Don't Mind Me: Cold shoulder for climate action plan

Patricia Feehily

Reporter:

Patricia Feehily

Don't Mind Me: Cold shoulder for climate action plan

Go electric they say: But where exactly can I charge it ponders Patricia

THE Government’s new climate change action plan has left me in a state of panic. The pace is too much for me. Chances are, however, that by the time you read this, you’ll all have forgotten about it and I’ll still be feeling ambushed.

It wouldn’t be so bad if everybody else – even the youngsters who are still tossing plastic bottles and empty coca cola tins out of cars onto my ditch – didn’t think it was a fantastic idea. When I mention the pace, they tell me that time is at a premium. It’s three minutes to midnight.

I’m not impressed either to hear that it was the brainchild of the Citizens’ Assembly, a body that none of us voted for, that we’re not even on first name terms with, but which now seems to have more power than President Higgins and all the Local Authorities put together. But if the said plan makes us the saviour of mankind, at least our consciences will be salved and we can take a bow and clap ourselves on the back, as we once did for converting the world to Catholicism.

The sheer presumptuousness of the plan is irksome. So much so that I may have to give it the cold shoulder. For a start I’m not going to get an electric car. I can’t afford one, after buying a brand new diesel car only last year, the price of which included a chunky Government levy. Also, I’d be afraid I’d forget to charge it, as has often happened with my phone. I wouldn’t want to be stuck in the middle of nowhere, a million miles from a power point, with both a dead phone and a dead car. The very idea is too terrible to even contemplate.

Of course, I can run out of diesel too - and often have - but I usually carry a can in the boot and can hitch a lift to the nearest petrol station for an emergency supply to get me home.

In an electric car, I can see myself, in desperation, trying to tap into the nearest ESB pole and electrocuting myself.

Neither have I any inclination to return to the pony and trap to save mother Earth, and even if I had, the pony probably wouldn’t qualify for a grant because of his potential for carbon emissions, which apparently is much worse than the Government jet and may even be on a par with an oil plant in Kuwait. And, at this stage, I’m too old to get up on a bike.

On the other hand, if there’s a chance of getting a new car for free then I’m all for the plan. The very least that Leo and his Cabinet could do to assuage our anguish, encourage our environmental spirit and dispel our fears is to dish out a free electric car to everyone. Then, at least we wouldn’t feel short-changed by the policy makers who were the ones who led us astray in the first place.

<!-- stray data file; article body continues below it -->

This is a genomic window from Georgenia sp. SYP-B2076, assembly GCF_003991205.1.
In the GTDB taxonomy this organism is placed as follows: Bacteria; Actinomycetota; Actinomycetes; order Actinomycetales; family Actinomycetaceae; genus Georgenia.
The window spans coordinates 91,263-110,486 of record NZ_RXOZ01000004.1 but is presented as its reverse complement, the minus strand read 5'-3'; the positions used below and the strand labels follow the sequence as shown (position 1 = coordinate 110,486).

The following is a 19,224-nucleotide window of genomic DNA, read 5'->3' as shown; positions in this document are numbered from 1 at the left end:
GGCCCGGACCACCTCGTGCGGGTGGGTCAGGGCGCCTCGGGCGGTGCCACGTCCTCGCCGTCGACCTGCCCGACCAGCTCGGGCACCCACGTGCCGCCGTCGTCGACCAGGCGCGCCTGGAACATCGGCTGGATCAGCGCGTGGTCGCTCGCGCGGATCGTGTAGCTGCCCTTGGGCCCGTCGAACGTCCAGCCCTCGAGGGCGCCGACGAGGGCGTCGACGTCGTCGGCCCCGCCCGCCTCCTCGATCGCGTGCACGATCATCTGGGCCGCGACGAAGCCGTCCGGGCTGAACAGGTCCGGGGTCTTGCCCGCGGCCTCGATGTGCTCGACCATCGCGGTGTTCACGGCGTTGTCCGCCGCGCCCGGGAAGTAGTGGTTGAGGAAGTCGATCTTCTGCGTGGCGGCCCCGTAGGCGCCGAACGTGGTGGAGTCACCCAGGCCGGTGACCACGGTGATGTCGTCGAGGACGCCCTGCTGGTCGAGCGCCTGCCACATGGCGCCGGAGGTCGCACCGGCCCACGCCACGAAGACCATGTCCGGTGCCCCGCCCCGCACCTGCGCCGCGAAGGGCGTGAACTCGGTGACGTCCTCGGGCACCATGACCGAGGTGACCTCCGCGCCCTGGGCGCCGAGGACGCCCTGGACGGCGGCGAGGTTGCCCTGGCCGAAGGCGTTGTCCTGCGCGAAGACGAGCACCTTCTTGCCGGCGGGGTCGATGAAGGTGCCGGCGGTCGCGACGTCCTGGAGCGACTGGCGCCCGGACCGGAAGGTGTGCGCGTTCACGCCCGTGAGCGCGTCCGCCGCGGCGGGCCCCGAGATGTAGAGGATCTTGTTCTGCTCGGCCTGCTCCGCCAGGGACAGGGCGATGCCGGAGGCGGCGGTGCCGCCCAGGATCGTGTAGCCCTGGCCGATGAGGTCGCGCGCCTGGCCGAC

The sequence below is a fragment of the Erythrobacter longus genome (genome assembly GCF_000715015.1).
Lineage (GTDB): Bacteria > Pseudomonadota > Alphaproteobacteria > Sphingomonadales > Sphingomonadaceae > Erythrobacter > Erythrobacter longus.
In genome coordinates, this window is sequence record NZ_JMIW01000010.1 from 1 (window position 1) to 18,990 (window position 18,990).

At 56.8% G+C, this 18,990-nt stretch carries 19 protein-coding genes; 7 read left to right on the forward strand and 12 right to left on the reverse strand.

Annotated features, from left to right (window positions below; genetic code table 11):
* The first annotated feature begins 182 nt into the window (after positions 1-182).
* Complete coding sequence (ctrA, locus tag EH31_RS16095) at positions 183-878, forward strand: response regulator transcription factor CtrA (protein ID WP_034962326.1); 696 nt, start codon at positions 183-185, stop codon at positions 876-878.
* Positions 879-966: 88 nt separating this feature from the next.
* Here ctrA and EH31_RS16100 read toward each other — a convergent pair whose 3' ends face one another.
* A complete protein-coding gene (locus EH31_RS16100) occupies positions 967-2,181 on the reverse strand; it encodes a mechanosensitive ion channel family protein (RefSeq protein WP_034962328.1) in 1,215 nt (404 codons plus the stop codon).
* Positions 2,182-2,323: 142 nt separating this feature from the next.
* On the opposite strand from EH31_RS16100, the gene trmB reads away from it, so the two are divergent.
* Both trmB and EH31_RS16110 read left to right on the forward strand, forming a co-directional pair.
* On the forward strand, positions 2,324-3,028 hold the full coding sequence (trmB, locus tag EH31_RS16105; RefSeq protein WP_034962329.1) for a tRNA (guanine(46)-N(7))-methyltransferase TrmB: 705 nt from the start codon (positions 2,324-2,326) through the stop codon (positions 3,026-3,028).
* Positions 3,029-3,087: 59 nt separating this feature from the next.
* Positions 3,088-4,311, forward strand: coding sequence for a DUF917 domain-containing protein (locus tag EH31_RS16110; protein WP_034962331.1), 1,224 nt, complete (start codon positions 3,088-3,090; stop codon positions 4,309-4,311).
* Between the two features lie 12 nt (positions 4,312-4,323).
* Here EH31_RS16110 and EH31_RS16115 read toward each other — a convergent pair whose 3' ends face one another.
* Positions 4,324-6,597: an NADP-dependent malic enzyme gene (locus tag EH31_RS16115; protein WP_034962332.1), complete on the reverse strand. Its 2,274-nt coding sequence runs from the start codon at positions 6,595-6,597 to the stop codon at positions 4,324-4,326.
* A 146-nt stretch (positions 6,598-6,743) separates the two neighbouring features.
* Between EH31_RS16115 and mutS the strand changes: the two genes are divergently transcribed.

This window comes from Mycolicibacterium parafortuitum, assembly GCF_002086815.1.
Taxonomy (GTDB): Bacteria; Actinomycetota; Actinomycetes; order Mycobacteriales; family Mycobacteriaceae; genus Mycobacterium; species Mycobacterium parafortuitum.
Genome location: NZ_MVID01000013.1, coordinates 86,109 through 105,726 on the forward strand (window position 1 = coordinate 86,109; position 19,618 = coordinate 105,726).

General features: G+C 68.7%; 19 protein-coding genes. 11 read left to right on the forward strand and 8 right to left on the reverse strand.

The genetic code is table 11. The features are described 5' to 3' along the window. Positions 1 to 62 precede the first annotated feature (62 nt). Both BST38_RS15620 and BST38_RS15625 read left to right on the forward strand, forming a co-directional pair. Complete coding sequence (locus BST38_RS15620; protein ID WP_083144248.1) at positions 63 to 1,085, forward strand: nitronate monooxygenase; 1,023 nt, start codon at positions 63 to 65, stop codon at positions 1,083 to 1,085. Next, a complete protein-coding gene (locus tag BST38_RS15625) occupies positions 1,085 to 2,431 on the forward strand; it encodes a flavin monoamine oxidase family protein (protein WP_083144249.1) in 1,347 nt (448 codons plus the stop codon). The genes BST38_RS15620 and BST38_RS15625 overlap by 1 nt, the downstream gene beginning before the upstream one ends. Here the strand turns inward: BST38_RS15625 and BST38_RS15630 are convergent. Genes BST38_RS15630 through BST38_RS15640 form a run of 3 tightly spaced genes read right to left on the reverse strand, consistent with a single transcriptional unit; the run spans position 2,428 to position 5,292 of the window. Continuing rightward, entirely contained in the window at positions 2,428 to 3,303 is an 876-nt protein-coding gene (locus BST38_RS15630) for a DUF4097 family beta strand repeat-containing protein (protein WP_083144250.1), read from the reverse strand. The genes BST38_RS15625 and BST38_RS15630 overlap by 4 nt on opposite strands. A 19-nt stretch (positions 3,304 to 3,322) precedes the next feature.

Then there’s the house. It was built in 1979 and heated ever since by oil from the Middle East and wood from the farm, courtesy of Hurricanes like Ophelia. If you don’t mind, Leo, I’m going to hang on to the fireplace, mainly because it warms the cockles of my heart as well as my toes, but also because the fuel is free. I’m not going to have retrofitting imposed on me either - especially if I have to pay for it through a heftier property tax than I already have to bear.

The daftest aspect of the new climate action plan however, has to be the proposal to ban diesel and petrol traffic from town centres. Town centres are already in their death throes, not from the effects of diesel fumes, but from bad planning policies and political ineptitude in the face of socio-economic challenges. Banning any kind of traffic from the main street seems odd, when the main street is in greater distress and in more immediate need of resuscitation than the Planet.

The biggest problem with the Governments rescue plan, for most of us, is that it baldly states that we’re all guilty to the same extent and we’ll all have to pay the same price for the advance of our civilisation and the gobbling up of the world’s resources. Hang on a minute, there has to be a better and more equitable way of downsizing our carbon footprints. Imposing carbon taxes indiscriminately will hurt the less well-off disproportionately and make life even more miserable for those of us who can’t afford to be the ultimate environmental paragons of virtue. We might even die of the cold.